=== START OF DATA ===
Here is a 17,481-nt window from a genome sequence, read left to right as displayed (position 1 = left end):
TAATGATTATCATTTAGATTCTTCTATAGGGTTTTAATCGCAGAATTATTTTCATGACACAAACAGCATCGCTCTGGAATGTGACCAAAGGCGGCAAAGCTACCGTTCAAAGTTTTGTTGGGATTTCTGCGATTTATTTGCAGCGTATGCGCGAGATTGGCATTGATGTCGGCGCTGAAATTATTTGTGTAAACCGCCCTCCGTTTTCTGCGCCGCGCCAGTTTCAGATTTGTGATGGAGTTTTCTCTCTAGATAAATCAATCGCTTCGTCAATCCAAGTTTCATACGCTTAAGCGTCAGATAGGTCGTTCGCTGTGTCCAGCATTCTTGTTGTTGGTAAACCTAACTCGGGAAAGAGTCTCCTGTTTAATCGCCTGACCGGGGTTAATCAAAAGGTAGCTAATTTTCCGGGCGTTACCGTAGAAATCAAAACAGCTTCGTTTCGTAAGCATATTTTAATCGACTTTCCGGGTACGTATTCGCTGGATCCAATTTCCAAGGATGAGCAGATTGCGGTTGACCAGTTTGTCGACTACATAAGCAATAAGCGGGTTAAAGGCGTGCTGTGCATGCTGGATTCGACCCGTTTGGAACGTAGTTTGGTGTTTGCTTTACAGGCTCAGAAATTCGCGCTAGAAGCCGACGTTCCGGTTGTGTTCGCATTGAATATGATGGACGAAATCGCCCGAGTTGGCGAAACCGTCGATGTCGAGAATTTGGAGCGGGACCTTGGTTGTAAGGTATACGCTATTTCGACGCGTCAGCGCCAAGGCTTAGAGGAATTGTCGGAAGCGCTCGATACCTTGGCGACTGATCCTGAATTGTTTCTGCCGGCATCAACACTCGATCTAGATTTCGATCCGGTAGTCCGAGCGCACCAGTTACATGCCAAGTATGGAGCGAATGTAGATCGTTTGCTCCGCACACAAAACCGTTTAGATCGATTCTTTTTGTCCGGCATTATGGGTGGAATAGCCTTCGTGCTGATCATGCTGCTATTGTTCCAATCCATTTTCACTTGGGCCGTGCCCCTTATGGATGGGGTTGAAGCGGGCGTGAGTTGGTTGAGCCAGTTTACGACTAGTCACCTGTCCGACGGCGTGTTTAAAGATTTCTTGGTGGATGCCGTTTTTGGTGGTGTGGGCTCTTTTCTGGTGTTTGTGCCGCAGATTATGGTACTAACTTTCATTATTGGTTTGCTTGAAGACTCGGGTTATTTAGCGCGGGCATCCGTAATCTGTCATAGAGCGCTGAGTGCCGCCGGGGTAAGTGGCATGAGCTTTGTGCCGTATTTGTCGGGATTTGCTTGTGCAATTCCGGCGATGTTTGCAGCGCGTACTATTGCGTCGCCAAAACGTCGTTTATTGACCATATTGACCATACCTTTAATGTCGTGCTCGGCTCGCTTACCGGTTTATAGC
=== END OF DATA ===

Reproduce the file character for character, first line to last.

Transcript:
Here is a 17,481-nt window from a genome sequence, read left to right as displayed (position 1 = left end):
TAATGATTATCATTTAGATTCTTCTATAGGGTTTTAATCGCAGAATTATTTTCATGACACAAACAGCATCGCTCTGGAATGTGACCAAAGGCGGCAAAGCTACCGTTCAAAGTTTTGTTGGGATTTCTGCGATTTATTTGCAGCGTATGCGCGAGATTGGCATTGATGTCGGCGCTGAAATTATTTGTGTAAACCGCCCTCCGTTTTCTGCGCCGCGCCAGTTTCAGATTTGTGATGGAGTTTTCTCTCTAGATAAATCAATCGCTTCGTCAATCCAAGTTTCATACGCTTAAGCGTCAGATAGGTCGTTCGCTGTGTCCAGCATTCTTGTTGTTGGTAAACCTAACTCGGGAAAGAGTCTCCTGTTTAATCGCCTGACCGGGGTTAATCAAAAGGTAGCTAATTTTCCGGGCGTTACCGTAGAAATCAAAACAGCTTCGTTTCGTAAGCATATTTTAATCGACTTTCCGGGTACGTATTCGCTGGATCCAATTTCCAAGGATGAGCAGATTGCGGTTGACCAGTTTGTCGACTACATAAGCAATAAGCGGGTTAAAGGCGTGCTGTGCATGCTGGATTCGACCCGTTTGGAACGTAGTTTGGTGTTTGCTTTACAGGCTCAGAAATTCGCGCTAGAAGCCGACGTTCCGGTTGTGTTCGCATTGAATATGATGGACGAAATCGCCCGAGTTGGCGAAACCGTCGATGTCGAGAATTTGGAGCGGGACCTTGGTTGTAAGGTATACGCTATTTCGACGCGTCAGCGCCAAGGCTTAGAGGAATTGTCGGAAGCGCTCGATACCTTGGCGACTGATCCTGAATTGTTTCTGCCGGCATCAACACTCGATCTAGATTTCGATCCGGTAGTCCGAGCGCACCAGTTACATGCCAAGTATGGAGCGAATGTAGATCGTTTGCTCCGCACACAAAACCGTTTAGATCGATTCTTTTTGTCCGGCATTATGGGTGGAATAGCCTTCGTGCTGATCATGCTGCTATTGTTCCAATCCATTTTCACTTGGGCCGTGCCCCTTATGGATGGGGTTGAAGCGGGCGTGAGTTGGTTGAGCCAGTTTACGACTAGTCACCTGTCCGACGGCGTGTTTAAAGATTTCTTGGTGGATGCCGTTTTTGGTGGTGTGGGCTCTTTTCTGGTGTTTGTGCCGCAGATTATGGTACTAACTTTCATTATTGGTTTGCTTGAAGACTCGGGTTATTTAGCGCGGGCATCCGTAATCTGTCATAGAGCGCTGAGTGCCGCCGGGGTAAGTGGCATGAGCTTTGTGCCGTATTTGTCGGGATTTGCTTGTGCAATTCCGGCGATGTTTGCAGCGCGTACTATTGCGTCGCCAAAACGTCGTTTATTGACCATATTGACCATACCTTTAATGTCGTGCTCGGCTCGCTTACCGGTTTATAGC